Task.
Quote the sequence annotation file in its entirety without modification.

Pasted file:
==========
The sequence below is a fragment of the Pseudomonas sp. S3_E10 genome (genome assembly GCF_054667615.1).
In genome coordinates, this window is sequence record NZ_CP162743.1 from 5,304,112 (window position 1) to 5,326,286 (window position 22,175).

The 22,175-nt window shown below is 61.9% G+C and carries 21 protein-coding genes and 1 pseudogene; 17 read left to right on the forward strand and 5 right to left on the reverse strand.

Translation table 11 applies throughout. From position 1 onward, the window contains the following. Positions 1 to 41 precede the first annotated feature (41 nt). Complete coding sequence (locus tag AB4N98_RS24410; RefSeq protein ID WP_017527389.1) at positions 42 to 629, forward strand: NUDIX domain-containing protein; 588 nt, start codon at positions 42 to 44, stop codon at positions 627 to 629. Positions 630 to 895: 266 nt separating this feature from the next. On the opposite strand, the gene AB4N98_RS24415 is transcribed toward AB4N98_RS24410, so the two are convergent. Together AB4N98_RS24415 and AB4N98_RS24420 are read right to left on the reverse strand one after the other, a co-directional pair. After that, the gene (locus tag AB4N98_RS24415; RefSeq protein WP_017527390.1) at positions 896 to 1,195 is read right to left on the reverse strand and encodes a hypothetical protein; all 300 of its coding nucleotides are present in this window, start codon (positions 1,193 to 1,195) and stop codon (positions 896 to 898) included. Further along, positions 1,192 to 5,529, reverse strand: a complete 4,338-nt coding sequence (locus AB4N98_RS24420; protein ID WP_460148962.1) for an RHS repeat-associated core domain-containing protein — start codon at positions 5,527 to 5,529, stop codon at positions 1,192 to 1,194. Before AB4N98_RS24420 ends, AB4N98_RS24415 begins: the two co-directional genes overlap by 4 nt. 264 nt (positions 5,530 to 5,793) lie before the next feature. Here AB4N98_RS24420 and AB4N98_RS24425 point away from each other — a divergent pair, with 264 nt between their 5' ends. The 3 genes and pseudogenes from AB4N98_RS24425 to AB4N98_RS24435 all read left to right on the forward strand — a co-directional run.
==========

The sequence below is a fragment of the Pseudomonas sp. S3_E10 genome (genome assembly GCF_054667615.1).
In genome coordinates, this window is sequence record NZ_CP162743.1 from 5,304,112 (window position 1) to 5,326,286 (window position 22,175).

The 22,175-nt window shown below is 61.9% G+C and carries 21 protein-coding genes and 1 pseudogene; 17 read left to right on the forward strand and 5 right to left on the reverse strand.

Translation table 11 applies throughout. From position 1 onward, the window contains the following. Positions 1 to 41 precede the first annotated feature (41 nt). Complete coding sequence (locus tag AB4N98_RS24410; RefSeq protein ID WP_017527389.1) at positions 42 to 629, forward strand: NUDIX domain-containing protein; 588 nt, start codon at positions 42 to 44, stop codon at positions 627 to 629. Positions 630 to 895: 266 nt separating this feature from the next. On the opposite strand, the gene AB4N98_RS24415 is transcribed toward AB4N98_RS24410, so the two are convergent. Together AB4N98_RS24415 and AB4N98_RS24420 are read right to left on the reverse strand one after the other, a co-directional pair. After that, the gene (locus tag AB4N98_RS24415; RefSeq protein WP_017527390.1) at positions 896 to 1,195 is read right to left on the reverse strand and encodes a hypothetical protein; all 300 of its coding nucleotides are present in this window, start codon (positions 1,193 to 1,195) and stop codon (positions 896 to 898) included. Further along, positions 1,192 to 5,529, reverse strand: a complete 4,338-nt coding sequence (locus AB4N98_RS24420; protein ID WP_460148962.1) for an RHS repeat-associated core domain-containing protein — start codon at positions 5,527 to 5,529, stop codon at positions 1,192 to 1,194. Before AB4N98_RS24420 ends, AB4N98_RS24415 begins: the two co-directional genes overlap by 4 nt. 264 nt (positions 5,530 to 5,793) lie before the next feature. Here AB4N98_RS24420 and AB4N98_RS24425 point away from each other — a divergent pair, with 264 nt between their 5' ends. The 3 genes and pseudogenes from AB4N98_RS24425 to AB4N98_RS24435 all read left to right on the forward strand — a co-directional run.